This is a fair stance. It's an opinion shared by writers I admire and mentors I've had. When I received a ballot I had to come up with a standard I could keep consistent. And this is where I am. The clause gives me a tool to trim the ballot to me. I need one. The ballot isn't asking you to vote for Hall of Famers. It's asking a voter to vote for the 10 most-worthy at that moment, and that clause does exist.
The Cardinals are betting a lot on Grichuk being that guy, this year even more than last.
Absolutely, his bat plays great at second, way above average at that position. No doubt. He was average there at second base when he played there regularly, and about average at third base. His athleticism and ability is above average for a first baseman. Too me a moment to look this up, but from Bill James Online, here is how Carpenter did at three positions last season:
2B -- 318 innings in 2016, minus-9 +/- and minus-8 Runs Saved
3B -- 431 innings in 2016, zero +/-, and plus-2 Runs Saved
1B -- 312 innings in 2016, zero +/-, and plus-1 Runs Saved
Hockey players tend to be the best for reporters who just parachute into the coverage because they are accommodating, they are aware of the need to promote their sport, and the game and schedule is so grueling that they'd prefer not to add another layer of frustration, especially when there is an obvious benefit that comes from promoting the game/the team/their brand through interviews.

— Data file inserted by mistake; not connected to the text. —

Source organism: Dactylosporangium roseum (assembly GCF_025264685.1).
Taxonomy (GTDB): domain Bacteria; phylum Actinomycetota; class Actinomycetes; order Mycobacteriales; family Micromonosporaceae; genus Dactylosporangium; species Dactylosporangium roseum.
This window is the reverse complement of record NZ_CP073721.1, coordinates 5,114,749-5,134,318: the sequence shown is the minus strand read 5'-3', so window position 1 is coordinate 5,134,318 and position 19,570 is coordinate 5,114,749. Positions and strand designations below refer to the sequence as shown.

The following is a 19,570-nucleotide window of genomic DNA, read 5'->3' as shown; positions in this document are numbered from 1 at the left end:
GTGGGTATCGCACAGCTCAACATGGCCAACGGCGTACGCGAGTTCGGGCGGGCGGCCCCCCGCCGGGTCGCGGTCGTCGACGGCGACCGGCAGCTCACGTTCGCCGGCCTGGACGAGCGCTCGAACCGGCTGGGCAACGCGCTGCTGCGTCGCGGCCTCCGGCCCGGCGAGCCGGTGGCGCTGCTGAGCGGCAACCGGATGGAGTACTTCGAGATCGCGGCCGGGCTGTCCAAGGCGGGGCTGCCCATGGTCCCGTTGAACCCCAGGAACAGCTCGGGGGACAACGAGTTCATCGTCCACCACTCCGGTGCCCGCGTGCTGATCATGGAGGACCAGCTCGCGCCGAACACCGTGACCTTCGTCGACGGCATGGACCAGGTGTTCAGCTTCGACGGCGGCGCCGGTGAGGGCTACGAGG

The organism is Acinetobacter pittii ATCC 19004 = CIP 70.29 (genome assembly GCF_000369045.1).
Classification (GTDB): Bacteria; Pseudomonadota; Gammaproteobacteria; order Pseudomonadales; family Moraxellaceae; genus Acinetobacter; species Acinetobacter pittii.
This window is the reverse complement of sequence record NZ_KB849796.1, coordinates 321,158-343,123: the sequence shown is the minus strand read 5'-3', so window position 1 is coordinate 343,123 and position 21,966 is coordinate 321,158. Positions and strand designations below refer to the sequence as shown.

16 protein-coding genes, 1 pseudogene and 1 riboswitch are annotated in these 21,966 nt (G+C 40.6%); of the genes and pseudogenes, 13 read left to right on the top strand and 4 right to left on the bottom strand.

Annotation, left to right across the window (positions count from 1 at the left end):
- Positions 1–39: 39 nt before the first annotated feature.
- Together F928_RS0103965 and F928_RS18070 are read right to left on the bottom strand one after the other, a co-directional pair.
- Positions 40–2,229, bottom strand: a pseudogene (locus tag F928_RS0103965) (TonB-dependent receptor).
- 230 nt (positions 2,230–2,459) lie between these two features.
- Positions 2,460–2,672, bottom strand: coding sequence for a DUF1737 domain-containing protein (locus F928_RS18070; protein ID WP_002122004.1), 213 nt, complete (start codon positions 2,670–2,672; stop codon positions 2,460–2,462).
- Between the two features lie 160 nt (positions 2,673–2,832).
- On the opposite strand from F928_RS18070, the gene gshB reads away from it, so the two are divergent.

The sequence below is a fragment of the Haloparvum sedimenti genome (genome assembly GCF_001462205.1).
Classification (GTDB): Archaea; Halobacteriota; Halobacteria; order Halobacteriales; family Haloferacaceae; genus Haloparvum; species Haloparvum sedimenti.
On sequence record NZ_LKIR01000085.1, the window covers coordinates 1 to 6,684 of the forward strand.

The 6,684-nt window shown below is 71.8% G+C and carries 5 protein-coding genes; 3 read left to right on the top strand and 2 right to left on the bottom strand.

Baseball players tend to be the best for beat reporters because there is a shared reality. And baseball, the game and the players, values showing up every day, so the reporters who do that stand out.
No, a good way to stay in St. Louis is to produce. Win.
I stand by my view that a blank ballot is a selfish ballot. It is one voter putting his/her opinion ahead of three of his/her peers. Professional courtesy at the very least should make blank ballots vanish.
Yes. It makes sense for all teams to do this -- and not just with the Orioles. There are other teams in that division that could offer an intriguing talent long around the trade deadline.
The phrase I've heard a lot is this: His career has "a Hall of Fame trajectory." That was a phrase that I heard from Johnny Bench, though I think credit or the word "trajectory" should go to Tony La Russa and John Mozeliak, both of whom have used similar phrases. This was the point that Bench made: Molina already has the reputation. He just needs to outfit his resume with ornaments. That means more Gold Glove awards. That means more hits. Some magic numbers there. Another title. He's playing at the same time as Buster Posey, who is going to have better offensive numbers and already has an MVP. So keep that in mind. There's room for both in Cooperstown -- especially if their ornaments are different -- but they will be compared to each other.
News flash: Game has changed man. He would probably take an innings limit if it also came with Clayton Kershaw's paycheck.
Not based on the peers I have talked to, no. I cannot say it is a representative sample size. But peers who I have asked about this and Hall of Famers who have spoken about this don't come close to the 75 percent threshold. It's not even 50/50.
There's no movement for that at this point, no.